Gustafson, G.

    1992-03-01

    Multiplicity distributions for hadrons and for jets are studied in QCD parton cascades. The colour dipole formalism is used and earlier results in the double log approximation are generalized to include terms which are suppressed by colour factors or factors of ln s. The result is a set of coupled differential equations, together with appropriate boundary conditions

  15. A comparison of methods for cascade prediction

    OpenAIRE

    Guo, Ruocheng; Shakarian, Paulo

    2016-01-01

    Information cascades exist in a wide variety of platforms on Internet. A very important real-world problem is to identify which information cascades can go viral. A system addressing this problem can be used in a variety of applications including public health, marketing and counter-terrorism. As a cascade can be considered as compound of the social network and the time series. However, in related literature where methods for solving the cascade prediction problem were proposed, the experimen...

  16. Computer simulation of displacement cascades in copper

    International Nuclear Information System (INIS)

    Heinisch, H.L.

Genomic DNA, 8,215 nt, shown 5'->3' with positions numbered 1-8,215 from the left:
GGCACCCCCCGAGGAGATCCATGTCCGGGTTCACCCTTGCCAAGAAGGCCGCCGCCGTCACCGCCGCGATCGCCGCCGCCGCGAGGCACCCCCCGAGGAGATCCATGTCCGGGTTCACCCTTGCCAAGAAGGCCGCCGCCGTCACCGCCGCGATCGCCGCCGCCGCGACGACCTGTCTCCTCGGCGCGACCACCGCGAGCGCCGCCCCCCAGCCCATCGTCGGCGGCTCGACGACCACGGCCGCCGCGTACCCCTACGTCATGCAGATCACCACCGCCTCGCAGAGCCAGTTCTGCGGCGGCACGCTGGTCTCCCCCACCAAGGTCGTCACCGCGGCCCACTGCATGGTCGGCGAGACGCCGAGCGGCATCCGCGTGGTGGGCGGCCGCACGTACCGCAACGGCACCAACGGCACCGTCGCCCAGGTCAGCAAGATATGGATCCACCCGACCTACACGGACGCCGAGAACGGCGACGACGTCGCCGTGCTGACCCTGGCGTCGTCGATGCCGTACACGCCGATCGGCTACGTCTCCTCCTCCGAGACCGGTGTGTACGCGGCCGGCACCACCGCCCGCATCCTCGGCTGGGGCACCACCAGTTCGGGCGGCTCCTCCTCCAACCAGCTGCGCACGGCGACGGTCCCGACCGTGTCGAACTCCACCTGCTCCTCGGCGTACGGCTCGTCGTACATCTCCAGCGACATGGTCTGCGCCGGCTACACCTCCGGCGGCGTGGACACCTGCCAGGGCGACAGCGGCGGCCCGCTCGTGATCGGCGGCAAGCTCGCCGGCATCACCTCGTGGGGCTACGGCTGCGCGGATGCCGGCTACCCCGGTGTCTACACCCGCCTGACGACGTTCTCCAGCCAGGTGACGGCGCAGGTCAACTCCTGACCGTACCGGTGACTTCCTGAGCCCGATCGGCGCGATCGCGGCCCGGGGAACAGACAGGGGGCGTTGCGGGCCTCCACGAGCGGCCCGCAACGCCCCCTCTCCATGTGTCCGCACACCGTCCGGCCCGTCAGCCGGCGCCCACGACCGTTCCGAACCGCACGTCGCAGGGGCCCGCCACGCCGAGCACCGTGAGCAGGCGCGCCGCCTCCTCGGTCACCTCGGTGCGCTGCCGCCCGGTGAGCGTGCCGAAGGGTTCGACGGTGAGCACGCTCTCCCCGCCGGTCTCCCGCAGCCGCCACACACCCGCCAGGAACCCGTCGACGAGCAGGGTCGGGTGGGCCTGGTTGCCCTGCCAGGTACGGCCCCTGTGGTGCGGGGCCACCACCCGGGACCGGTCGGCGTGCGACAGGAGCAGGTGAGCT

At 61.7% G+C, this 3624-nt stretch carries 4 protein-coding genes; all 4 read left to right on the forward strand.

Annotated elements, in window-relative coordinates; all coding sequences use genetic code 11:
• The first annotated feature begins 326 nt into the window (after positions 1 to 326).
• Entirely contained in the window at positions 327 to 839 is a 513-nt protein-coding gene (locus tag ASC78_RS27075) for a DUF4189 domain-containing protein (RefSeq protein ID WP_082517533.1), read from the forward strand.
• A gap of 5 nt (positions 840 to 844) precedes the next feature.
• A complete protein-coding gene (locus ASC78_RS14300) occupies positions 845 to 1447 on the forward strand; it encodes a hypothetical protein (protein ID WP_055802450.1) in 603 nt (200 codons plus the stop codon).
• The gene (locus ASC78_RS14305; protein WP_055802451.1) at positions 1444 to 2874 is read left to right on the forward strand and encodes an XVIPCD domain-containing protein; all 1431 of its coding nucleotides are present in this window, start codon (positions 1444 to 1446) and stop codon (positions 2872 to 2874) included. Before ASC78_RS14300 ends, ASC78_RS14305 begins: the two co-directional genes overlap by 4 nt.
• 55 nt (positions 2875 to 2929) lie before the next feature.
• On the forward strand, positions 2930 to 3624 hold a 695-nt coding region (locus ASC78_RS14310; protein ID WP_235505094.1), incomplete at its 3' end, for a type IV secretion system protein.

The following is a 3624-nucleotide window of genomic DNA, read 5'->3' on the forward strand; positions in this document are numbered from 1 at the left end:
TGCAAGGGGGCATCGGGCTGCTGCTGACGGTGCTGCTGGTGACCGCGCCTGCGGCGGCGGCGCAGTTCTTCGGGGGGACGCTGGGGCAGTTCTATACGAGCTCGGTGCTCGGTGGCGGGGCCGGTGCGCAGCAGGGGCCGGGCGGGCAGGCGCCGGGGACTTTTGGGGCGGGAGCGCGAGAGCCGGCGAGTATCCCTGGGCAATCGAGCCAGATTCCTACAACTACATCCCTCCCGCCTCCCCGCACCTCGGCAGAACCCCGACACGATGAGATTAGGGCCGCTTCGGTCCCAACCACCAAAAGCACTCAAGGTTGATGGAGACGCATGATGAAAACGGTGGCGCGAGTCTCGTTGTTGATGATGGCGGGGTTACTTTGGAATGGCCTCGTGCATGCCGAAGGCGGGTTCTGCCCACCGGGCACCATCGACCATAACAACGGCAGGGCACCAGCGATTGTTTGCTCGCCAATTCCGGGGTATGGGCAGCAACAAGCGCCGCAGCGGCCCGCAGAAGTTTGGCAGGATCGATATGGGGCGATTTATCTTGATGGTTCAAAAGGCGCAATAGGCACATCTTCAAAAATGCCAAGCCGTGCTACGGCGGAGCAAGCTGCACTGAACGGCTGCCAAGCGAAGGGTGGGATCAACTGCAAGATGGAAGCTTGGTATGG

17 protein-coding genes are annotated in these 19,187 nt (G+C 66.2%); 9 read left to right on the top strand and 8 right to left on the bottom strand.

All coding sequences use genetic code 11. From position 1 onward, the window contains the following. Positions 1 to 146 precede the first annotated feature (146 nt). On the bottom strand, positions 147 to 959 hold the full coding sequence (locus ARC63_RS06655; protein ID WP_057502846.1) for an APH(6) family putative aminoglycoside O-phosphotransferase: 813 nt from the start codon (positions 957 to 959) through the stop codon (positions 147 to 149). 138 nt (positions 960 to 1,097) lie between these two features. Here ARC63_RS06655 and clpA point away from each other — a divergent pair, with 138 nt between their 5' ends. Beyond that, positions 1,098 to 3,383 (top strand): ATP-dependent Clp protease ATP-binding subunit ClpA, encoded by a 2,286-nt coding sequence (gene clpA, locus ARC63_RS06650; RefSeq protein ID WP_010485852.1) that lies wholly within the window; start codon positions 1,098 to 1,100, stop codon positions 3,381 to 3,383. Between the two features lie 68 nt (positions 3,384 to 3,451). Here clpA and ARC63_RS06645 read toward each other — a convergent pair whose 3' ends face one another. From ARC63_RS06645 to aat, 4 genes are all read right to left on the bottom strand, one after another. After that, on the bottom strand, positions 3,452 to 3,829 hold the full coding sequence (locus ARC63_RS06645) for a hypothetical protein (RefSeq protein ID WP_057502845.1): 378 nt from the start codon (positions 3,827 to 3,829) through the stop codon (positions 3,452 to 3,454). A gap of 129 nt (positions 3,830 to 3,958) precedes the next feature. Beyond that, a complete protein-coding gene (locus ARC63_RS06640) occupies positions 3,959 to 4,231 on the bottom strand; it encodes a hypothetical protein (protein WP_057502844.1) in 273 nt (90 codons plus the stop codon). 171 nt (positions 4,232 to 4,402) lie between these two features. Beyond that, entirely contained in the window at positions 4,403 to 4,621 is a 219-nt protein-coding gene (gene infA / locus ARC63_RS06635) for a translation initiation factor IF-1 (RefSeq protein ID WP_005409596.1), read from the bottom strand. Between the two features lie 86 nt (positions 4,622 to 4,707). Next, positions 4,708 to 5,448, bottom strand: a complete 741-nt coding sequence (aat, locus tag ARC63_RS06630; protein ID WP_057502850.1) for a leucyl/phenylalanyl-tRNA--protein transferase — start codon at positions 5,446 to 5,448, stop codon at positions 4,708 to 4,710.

1983-06-01

    More than 500 displacement cascades in copper have been generated with the computer simulation code MARLOWE over an energy range pertinent to both fission and fusion neutron spectra. Three-dimensional graphical depictions of selected cascades, as well as quantitative analysis of cascade shapes and sizes and defect densities, illustrate cascade behavior as a function of energy. With increasing energy, the transition from production of single compact damage regions to widely spaced multiple damage regions is clearly demonstrated

  17. Penalty-free transmission at 10 Gbit/s through 40 cascaded 1-nm arrayed waveguide multiplexers

    DEFF Research Database (Denmark)

    Nissov, Morten; Jørgensen, Bo Foged; Pedersen, Rune Johan Skullerud

    1997-01-01